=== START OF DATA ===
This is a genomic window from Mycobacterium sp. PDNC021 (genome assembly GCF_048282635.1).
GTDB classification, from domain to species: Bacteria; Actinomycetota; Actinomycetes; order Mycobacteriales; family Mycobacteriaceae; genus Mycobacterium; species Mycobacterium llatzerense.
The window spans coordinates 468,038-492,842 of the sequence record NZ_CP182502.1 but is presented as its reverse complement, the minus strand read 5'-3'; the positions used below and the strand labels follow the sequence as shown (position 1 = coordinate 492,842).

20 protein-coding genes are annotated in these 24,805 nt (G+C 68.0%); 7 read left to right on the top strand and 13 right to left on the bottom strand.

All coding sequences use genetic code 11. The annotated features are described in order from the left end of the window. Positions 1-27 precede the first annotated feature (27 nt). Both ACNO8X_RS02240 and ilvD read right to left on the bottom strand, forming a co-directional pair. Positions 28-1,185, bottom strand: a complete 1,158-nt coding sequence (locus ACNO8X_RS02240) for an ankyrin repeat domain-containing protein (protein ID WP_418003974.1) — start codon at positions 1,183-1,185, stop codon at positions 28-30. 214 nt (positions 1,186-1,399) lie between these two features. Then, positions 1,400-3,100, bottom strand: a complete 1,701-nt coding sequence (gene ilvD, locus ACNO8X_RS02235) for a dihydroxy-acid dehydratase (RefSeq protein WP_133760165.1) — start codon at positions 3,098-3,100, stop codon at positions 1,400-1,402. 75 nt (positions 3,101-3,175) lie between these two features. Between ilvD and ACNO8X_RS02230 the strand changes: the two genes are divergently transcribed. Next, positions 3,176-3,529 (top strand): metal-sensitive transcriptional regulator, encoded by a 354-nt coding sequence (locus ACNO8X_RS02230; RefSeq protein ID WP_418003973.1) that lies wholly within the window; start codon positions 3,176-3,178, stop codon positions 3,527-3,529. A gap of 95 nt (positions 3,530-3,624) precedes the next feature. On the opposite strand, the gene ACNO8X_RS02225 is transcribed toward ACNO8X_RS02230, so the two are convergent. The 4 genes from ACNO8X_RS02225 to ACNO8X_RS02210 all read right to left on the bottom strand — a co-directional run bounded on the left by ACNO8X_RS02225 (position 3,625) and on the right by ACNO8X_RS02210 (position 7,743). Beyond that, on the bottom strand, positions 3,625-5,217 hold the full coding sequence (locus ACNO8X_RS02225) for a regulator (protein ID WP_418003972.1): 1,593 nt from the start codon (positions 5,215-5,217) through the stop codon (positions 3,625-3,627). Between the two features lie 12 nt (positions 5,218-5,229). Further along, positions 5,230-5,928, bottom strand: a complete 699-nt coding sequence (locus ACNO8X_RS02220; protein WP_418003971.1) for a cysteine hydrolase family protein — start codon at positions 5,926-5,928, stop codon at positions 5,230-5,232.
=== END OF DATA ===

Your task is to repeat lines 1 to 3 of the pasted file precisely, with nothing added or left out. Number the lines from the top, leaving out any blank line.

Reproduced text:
This is a genomic window from Mycobacterium sp. PDNC021 (genome assembly GCF_048282635.1).
GTDB classification, from domain to species: Bacteria; Actinomycetota; Actinomycetes; order Mycobacteriales; family Mycobacteriaceae; genus Mycobacterium; species Mycobacterium llatzerense.
The window spans coordinates 468,038-492,842 of the sequence record NZ_CP182502.1 but is presented as its reverse complement, the minus strand read 5'-3'; the positions used below and the strand labels follow the sequence as shown (position 1 = coordinate 492,842).